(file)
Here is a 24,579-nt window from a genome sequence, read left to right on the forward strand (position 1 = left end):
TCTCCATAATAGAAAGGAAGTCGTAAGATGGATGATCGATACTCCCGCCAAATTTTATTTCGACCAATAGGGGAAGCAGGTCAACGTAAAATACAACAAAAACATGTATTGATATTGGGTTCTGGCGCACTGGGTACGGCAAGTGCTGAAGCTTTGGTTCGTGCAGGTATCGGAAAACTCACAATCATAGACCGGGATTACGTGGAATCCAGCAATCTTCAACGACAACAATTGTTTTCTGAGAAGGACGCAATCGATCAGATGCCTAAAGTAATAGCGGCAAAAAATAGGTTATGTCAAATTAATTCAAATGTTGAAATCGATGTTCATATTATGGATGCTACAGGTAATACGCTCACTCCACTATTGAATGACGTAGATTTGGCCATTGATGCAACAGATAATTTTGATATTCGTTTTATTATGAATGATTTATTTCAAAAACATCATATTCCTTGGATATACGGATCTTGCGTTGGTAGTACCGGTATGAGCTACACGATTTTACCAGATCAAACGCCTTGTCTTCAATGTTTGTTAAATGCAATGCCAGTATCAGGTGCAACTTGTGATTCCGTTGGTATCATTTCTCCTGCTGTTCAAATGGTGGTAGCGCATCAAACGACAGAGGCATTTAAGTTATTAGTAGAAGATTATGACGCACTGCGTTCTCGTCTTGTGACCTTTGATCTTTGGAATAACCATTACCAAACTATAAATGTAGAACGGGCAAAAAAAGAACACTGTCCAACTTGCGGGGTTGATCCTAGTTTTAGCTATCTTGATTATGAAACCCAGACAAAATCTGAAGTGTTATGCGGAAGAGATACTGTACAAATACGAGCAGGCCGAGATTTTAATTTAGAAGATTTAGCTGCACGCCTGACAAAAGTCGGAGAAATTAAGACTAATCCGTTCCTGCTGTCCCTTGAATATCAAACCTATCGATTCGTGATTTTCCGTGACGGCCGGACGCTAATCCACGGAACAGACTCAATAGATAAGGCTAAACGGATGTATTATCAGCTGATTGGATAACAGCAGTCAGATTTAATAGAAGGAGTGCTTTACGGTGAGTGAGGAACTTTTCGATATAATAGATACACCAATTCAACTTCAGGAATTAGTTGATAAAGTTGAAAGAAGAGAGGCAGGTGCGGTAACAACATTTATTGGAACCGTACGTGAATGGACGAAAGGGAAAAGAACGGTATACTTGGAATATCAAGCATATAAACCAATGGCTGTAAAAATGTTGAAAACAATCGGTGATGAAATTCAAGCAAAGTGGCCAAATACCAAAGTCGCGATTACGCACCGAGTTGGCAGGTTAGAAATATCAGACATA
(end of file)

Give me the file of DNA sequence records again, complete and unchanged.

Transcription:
Here is a 24,579-nt window from a genome sequence, read left to right on the forward strand (position 1 = left end):
TCTCCATAATAGAAAGGAAGTCGTAAGATGGATGATCGATACTCCCGCCAAATTTTATTTCGACCAATAGGGGAAGCAGGTCAACGTAAAATACAACAAAAACATGTATTGATATTGGGTTCTGGCGCACTGGGTACGGCAAGTGCTGAAGCTTTGGTTCGTGCAGGTATCGGAAAACTCACAATCATAGACCGGGATTACGTGGAATCCAGCAATCTTCAACGACAACAATTGTTTTCTGAGAAGGACGCAATCGATCAGATGCCTAAAGTAATAGCGGCAAAAAATAGGTTATGTCAAATTAATTCAAATGTTGAAATCGATGTTCATATTATGGATGCTACAGGTAATACGCTCACTCCACTATTGAATGACGTAGATTTGGCCATTGATGCAACAGATAATTTTGATATTCGTTTTATTATGAATGATTTATTTCAAAAACATCATATTCCTTGGATATACGGATCTTGCGTTGGTAGTACCGGTATGAGCTACACGATTTTACCAGATCAAACGCCTTGTCTTCAATGTTTGTTAAATGCAATGCCAGTATCAGGTGCAACTTGTGATTCCGTTGGTATCATTTCTCCTGCTGTTCAAATGGTGGTAGCGCATCAAACGACAGAGGCATTTAAGTTATTAGTAGAAGATTATGACGCACTGCGTTCTCGTCTTGTGACCTTTGATCTTTGGAATAACCATTACCAAACTATAAATGTAGAACGGGCAAAAAAAGAACACTGTCCAACTTGCGGGGTTGATCCTAGTTTTAGCTATCTTGATTATGAAACCCAGACAAAATCTGAAGTGTTATGCGGAAGAGATACTGTACAAATACGAGCAGGCCGAGATTTTAATTTAGAAGATTTAGCTGCACGCCTGACAAAAGTCGGAGAAATTAAGACTAATCCGTTCCTGCTGTCCCTTGAATATCAAACCTATCGATTCGTGATTTTCCGTGACGGCCGGACGCTAATCCACGGAACAGACTCAATAGATAAGGCTAAACGGATGTATTATCAGCTGATTGGATAACAGCAGTCAGATTTAATAGAAGGAGTGCTTTACGGTGAGTGAGGAACTTTTCGATATAATAGATACACCAATTCAACTTCAGGAATTAGTTGATAAAGTTGAAAGAAGAGAGGCAGGTGCGGTAACAACATTTATTGGAACCGTACGTGAATGGACGAAAGGGAAAAGAACGGTATACTTGGAATATCAAGCATATAAACCAATGGCTGTAAAAATGTTGAAAACAATCGGTGATGAAATTCAAGCAAAGTGGCCAAATACCAAAGTCGCGATTACGCACCGAGTTGGCAGGTTAGAAATATCAGACATA